For the third week in a row, the Consumption Index continued to pull away from its April-20th peak, as scheduled natural gas flows into paperboard facilities (on which the index is based) continued their post-Easter softness. On a daily basis, paperboard-gas-flows looked like they were starting to turn positive, until Tuesday of last week (May 5th flows), when they fell apart.
The Production Index set its sixth recession-low in as many weeks, as industrial natgas flow scheduling for May was cut back sharply from April. There is a propensity within the industrial flows that changes to flows seem to like to happen around the first of the month (which I assume to mean that a lot of manufacturing production is adjusted up or down on a monthly basis by management) meaning that the weeks drop could be bearish for the remainder of May in regards to industrial production.
Much of the Year-over-year weakness in industrial gas-flows continues to come from the metals group in general (nearly 75%), and steel sector group in particular (See "Part 8" post on the Investor Village CWEI Board). Weakness in the steel group brings thoughts to my mind of the "Durable-goods" type of products, most of which heavily incorporate steel (think cars, washers, dryers, etc). That big-ticket durable-goods stuff has to be taking the absolute brunt of the recession right now.
The new Inventory Index again suggested (if both the Production and Consumption Indexes are right) that industry has been using the recent spurt in consumption to clear out inventory-clogged supply channels, as opposed to increasing production. I remain, however, leery that a rising dollar combined with lowered shipping costs might also provide an alternate explanation to the recent weakness in industrial & steel gas-flows. Waves of steel-imports have decimated the US steel industry in past periods of recessions and oil-price weakness. The same could be happening today.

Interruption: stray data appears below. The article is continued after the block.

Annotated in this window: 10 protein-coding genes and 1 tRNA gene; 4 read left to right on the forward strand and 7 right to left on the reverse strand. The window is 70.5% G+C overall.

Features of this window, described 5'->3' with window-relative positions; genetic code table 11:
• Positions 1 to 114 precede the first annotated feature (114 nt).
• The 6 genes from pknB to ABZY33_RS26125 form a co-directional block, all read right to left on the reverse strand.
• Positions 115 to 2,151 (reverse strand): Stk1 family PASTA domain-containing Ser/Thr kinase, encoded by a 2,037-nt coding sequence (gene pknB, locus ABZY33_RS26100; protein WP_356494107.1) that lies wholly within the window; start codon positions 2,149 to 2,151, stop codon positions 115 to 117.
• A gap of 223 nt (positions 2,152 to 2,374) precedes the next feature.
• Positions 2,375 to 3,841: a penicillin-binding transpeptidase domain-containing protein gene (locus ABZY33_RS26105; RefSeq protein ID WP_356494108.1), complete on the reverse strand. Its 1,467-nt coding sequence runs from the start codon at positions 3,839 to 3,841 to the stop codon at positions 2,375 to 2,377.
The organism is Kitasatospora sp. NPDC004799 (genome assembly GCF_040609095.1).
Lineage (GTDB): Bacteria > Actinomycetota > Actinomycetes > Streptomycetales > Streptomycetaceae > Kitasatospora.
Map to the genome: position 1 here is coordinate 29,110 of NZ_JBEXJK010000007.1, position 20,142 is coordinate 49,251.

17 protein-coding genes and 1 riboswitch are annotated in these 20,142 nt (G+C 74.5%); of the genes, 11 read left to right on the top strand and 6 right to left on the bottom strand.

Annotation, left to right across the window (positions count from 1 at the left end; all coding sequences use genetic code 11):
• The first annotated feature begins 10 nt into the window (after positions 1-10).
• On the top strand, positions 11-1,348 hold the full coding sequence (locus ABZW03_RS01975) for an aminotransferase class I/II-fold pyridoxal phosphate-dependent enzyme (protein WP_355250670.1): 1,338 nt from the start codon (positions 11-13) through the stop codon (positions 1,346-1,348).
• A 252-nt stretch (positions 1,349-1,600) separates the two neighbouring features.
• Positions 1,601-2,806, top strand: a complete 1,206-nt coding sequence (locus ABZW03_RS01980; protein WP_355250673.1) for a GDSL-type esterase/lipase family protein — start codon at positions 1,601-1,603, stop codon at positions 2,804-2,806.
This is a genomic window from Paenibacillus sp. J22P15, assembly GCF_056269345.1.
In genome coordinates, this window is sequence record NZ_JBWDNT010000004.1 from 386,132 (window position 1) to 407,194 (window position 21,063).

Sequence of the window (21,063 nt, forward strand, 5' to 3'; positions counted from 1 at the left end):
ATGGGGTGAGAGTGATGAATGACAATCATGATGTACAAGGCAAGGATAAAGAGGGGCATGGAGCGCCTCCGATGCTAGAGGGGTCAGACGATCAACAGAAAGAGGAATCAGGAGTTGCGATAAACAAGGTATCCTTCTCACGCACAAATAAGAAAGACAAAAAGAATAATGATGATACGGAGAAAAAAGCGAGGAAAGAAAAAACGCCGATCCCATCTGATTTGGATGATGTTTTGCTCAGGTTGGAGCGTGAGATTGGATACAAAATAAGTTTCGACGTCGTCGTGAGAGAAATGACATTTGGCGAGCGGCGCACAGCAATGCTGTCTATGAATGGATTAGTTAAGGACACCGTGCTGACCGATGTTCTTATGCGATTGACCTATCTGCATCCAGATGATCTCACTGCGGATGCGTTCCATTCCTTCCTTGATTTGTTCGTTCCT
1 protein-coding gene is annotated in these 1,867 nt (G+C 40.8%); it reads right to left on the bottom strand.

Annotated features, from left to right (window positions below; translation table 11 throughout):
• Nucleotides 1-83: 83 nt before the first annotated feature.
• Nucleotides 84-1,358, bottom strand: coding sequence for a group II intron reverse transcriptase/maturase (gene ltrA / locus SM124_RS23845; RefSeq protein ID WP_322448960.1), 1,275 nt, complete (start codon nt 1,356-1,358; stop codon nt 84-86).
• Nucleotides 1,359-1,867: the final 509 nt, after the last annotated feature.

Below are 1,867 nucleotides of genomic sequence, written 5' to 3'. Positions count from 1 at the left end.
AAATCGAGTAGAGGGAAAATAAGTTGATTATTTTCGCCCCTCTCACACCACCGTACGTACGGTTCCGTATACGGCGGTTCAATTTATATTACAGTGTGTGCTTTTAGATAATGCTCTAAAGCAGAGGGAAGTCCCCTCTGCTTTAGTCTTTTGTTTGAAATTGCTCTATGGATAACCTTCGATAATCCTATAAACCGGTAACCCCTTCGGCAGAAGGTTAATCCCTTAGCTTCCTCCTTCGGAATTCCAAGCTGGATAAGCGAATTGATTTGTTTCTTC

Overall, the recovery still appears very much intact, though still fragile. If these indexes are all correct (Consumption, Production, and Inventory) they paint a picture of continued layoffs in industry, continued nervousness of consumers to stick out their debt-laden necks toward big-ticket purchases, and continued risk of an emotional, snowball-type effect should an unexpected "event" (i.e. General Motors following Chrysler into bankruptcy, stock markets rolling over) occur.
I remain concerned that the "stimulus" that is out there right now, is more from the markets (lower gas prices, home heating prices, etc), and could brutally be removed by the markets should something trip up. I would like to see more direct, secure stimulus aimed at the pure spender (payroll-tax holiday, minimum-wage hike with offseting business credit, etc).
My political belief is that President Obama and the Democrats were elected by their constituency to represent the "little guy" more-so than the "big guy that claims to represent the little guy". Right now that is not what I think I am seeing. The day to zero in on the "big folks" will come (when demand returns to take factories up to capacity and we need expansion-dollars to produce more), but that day is not today. Demand has to first be restored. Today needs to be the day of the "Little guy"... the men and women who work hard to feed their families in the face of need.